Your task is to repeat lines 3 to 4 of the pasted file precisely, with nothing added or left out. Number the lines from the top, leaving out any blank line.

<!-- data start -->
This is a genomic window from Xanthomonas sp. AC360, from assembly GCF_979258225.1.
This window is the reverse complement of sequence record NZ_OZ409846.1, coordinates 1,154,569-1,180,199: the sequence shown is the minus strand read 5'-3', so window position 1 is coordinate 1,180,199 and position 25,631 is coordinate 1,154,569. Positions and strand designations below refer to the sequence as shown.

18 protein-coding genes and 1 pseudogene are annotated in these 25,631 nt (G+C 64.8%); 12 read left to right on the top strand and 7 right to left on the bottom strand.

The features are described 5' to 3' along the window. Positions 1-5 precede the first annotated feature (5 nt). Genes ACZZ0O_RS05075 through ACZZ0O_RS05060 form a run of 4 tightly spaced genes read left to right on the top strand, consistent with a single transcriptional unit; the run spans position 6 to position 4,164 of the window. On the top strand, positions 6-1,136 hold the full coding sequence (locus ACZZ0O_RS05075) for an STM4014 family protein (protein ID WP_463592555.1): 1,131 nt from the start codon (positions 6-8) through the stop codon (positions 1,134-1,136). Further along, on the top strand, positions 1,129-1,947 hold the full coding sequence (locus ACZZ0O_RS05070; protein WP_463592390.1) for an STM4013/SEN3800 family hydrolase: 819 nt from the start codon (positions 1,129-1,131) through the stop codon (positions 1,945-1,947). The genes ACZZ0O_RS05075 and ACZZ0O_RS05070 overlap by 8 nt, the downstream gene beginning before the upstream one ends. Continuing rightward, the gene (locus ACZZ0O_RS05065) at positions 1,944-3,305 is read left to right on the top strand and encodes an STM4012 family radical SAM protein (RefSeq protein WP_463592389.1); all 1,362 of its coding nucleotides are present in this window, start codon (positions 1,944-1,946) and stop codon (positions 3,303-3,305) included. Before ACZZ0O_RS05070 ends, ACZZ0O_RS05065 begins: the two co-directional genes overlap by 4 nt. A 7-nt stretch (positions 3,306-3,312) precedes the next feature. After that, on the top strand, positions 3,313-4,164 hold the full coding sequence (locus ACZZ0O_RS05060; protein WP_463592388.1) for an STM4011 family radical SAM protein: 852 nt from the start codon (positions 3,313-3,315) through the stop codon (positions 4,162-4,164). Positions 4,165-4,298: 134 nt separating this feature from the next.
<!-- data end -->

18 protein-coding genes and 1 pseudogene are annotated in these 25,631 nt (G+C 64.8%); 12 read left to right on the top strand and 7 right to left on the bottom strand.

The features are described 5' to 3' along the window. Positions 1-5 precede the first annotated feature (5 nt). Genes ACZZ0O_RS05075 through ACZZ0O_RS05060 form a run of 4 tightly spaced genes read left to right on the top strand, consistent with a single transcriptional unit; the run spans position 6 to position 4,164 of the window. On the top strand, positions 6-1,136 hold the full coding sequence (locus ACZZ0O_RS05075) for an STM4014 family protein (protein ID WP_463592555.1): 1,131 nt from the start codon (positions 6-8) through the stop codon (positions 1,134-1,136). Further along, on the top strand, positions 1,129-1,947 hold the full coding sequence (locus ACZZ0O_RS05070; protein WP_463592390.1) for an STM4013/SEN3800 family hydrolase: 819 nt from the start codon (positions 1,129-1,131) through the stop codon (positions 1,945-1,947). The genes ACZZ0O_RS05075 and ACZZ0O_RS05070 overlap by 8 nt, the downstream gene beginning before the upstream one ends. Continuing rightward, the gene (locus ACZZ0O_RS05065) at positions 1,944-3,305 is read left to right on the top strand and encodes an STM4012 family radical SAM protein (RefSeq protein WP_463592389.1); all 1,362 of its coding nucleotides are present in this window, start codon (positions 1,944-1,946) and stop codon (positions 3,303-3,305) included. Before ACZZ0O_RS05070 ends, ACZZ0O_RS05065 begins: the two co-directional genes overlap by 4 nt. A 7-nt stretch (positions 3,306-3,312) precedes the next feature. After that, on the top strand, positions 3,313-4,164 hold the full coding sequence (locus ACZZ0O_RS05060; protein WP_463592388.1) for an STM4011 family radical SAM protein: 852 nt from the start codon (positions 3,313-3,315) through the stop codon (positions 4,162-4,164). Positions 4,165-4,298: 134 nt separating this feature from the next.